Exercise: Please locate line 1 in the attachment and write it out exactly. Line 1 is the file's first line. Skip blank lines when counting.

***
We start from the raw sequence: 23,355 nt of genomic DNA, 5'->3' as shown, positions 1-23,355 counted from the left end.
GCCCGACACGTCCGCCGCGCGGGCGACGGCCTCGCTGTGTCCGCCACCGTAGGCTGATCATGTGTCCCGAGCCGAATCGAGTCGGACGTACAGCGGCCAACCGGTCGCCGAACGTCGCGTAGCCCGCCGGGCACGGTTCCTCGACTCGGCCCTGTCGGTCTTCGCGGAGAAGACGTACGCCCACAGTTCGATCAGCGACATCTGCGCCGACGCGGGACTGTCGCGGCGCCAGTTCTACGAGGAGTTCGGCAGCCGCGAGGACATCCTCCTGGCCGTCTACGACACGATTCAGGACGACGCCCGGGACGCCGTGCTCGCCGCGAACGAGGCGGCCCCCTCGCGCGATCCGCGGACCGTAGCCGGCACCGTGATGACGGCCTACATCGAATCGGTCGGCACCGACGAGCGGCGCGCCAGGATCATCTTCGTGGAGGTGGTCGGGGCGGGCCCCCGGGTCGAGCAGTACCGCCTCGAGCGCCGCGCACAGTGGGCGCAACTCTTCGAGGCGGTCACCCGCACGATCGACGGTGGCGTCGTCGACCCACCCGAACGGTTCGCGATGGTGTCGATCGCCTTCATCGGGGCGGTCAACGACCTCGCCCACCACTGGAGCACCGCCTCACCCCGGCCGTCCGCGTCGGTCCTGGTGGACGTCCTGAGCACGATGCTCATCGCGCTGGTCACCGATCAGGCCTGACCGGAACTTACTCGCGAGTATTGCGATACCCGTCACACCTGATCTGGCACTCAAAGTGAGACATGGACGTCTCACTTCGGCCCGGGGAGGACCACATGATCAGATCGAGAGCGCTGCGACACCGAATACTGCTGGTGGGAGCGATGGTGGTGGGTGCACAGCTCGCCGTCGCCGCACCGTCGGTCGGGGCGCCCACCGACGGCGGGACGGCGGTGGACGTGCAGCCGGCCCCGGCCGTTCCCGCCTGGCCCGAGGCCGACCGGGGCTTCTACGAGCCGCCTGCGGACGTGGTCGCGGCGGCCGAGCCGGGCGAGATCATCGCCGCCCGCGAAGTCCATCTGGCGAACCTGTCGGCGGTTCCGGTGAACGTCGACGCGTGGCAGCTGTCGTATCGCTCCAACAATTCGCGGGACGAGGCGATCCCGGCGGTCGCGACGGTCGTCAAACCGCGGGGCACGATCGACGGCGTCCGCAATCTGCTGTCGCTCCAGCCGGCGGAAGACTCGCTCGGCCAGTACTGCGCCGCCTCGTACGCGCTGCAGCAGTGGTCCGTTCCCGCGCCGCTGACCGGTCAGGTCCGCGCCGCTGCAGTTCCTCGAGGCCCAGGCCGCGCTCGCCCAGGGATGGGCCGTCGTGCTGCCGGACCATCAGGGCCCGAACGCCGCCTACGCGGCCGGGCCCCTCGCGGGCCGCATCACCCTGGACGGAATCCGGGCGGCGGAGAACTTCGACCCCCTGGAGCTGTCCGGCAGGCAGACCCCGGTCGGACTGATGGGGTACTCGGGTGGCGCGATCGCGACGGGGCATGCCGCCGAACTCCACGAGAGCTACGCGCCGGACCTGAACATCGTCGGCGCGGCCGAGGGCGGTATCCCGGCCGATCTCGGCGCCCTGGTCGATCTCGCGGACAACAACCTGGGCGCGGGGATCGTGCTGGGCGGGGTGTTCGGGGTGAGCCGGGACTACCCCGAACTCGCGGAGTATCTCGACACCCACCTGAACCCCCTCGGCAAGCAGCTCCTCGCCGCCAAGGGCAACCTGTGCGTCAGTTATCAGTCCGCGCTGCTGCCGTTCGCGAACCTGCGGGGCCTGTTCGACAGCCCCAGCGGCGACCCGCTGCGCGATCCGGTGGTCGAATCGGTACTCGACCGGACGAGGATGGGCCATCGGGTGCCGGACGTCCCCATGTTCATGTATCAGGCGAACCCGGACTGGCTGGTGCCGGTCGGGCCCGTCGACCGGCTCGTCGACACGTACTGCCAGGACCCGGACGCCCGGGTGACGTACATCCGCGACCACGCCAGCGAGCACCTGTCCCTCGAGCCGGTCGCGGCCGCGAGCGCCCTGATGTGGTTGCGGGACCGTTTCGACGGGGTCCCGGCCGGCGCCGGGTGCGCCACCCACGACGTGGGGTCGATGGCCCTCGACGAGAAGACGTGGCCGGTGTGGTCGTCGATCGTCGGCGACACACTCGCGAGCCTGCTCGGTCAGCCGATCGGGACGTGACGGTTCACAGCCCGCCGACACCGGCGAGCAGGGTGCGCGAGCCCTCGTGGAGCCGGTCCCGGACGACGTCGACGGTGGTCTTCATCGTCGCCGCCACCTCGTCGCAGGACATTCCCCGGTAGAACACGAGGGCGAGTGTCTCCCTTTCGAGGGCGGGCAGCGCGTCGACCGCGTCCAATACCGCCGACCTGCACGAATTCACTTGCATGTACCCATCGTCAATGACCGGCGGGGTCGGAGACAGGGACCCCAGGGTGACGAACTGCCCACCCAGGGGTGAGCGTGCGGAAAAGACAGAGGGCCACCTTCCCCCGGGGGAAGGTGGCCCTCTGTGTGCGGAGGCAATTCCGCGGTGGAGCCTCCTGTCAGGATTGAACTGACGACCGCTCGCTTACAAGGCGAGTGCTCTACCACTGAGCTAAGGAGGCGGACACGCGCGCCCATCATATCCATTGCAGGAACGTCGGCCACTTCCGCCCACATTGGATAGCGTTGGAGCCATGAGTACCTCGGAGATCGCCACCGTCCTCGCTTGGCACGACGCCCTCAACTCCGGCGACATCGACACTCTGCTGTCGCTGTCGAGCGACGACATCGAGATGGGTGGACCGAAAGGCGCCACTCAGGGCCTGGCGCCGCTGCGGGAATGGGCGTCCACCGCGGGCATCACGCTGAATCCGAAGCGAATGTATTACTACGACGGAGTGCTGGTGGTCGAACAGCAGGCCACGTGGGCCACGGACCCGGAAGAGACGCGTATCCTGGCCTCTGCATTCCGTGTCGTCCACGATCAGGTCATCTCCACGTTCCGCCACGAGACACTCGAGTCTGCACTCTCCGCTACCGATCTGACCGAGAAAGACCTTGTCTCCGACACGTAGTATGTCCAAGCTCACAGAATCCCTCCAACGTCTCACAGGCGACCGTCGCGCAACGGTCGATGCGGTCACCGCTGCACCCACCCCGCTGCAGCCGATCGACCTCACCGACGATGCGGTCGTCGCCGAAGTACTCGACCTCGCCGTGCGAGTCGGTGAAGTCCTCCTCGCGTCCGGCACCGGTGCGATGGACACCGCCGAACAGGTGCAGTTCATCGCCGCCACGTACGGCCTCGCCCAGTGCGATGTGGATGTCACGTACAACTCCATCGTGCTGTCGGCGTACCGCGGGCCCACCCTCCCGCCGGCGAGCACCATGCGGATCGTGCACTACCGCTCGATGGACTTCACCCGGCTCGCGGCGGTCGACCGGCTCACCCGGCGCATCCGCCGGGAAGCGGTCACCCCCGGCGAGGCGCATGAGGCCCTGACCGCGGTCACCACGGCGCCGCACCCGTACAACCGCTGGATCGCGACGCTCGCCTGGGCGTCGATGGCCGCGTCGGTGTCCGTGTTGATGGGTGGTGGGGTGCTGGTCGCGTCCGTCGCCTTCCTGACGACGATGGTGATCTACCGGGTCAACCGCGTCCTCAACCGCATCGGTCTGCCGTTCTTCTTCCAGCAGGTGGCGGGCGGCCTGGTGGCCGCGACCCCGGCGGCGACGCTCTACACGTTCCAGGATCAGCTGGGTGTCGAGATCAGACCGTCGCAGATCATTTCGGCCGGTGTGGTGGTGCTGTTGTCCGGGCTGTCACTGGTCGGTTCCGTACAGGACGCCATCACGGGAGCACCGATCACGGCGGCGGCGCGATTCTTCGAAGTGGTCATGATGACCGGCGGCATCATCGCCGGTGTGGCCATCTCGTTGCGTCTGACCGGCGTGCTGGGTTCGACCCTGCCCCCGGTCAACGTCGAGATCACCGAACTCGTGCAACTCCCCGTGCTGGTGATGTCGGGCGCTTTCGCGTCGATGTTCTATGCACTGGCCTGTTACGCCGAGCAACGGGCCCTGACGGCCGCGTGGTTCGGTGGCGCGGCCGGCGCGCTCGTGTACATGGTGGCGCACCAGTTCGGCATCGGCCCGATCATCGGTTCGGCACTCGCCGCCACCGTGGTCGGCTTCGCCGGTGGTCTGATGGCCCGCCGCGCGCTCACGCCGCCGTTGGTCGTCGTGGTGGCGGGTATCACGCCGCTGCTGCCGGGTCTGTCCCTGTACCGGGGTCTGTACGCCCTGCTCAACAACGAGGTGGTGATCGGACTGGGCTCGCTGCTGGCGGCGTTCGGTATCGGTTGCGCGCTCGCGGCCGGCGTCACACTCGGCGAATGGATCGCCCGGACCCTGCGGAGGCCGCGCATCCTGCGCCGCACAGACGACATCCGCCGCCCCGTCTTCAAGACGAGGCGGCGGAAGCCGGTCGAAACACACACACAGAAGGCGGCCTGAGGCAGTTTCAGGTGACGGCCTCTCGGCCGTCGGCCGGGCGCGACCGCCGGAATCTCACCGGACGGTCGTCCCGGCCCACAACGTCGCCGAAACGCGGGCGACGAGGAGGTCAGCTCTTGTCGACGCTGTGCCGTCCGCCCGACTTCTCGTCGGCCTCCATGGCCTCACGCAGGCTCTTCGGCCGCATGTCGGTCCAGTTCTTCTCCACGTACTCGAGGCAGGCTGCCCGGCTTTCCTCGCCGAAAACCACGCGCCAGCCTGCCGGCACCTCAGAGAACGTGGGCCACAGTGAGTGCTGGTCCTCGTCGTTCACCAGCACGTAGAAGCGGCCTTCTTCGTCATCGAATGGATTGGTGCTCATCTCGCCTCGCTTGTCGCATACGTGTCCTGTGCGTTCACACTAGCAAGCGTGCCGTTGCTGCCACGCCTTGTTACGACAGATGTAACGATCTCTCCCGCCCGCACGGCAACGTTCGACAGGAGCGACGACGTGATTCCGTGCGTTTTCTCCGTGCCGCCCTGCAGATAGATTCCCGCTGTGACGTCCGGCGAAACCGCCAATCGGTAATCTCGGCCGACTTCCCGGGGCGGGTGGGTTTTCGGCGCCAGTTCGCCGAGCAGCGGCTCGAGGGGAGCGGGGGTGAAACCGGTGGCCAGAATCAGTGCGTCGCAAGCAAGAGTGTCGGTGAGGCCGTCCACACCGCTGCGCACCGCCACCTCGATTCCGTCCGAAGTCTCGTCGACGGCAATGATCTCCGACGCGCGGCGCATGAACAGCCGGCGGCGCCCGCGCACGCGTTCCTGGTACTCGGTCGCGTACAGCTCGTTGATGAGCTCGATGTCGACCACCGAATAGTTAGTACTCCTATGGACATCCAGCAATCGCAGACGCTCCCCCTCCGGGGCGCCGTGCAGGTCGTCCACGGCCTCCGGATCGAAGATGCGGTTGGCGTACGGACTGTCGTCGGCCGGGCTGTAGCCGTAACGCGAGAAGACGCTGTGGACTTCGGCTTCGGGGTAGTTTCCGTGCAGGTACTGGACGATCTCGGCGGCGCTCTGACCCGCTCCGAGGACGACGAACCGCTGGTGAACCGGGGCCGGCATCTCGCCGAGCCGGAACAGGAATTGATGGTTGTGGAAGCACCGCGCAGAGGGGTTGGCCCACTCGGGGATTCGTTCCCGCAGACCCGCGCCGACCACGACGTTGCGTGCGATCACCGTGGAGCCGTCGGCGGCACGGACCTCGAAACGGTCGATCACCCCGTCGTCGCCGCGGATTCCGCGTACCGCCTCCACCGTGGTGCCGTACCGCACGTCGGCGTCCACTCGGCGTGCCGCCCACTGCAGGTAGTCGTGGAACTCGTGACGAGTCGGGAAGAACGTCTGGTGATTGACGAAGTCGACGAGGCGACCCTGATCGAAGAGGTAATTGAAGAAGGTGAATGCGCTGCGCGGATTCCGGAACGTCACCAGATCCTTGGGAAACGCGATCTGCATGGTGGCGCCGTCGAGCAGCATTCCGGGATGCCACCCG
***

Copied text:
We start from the raw sequence: 23,355 nt of genomic DNA, 5'->3' as shown, positions 1-23,355 counted from the left end.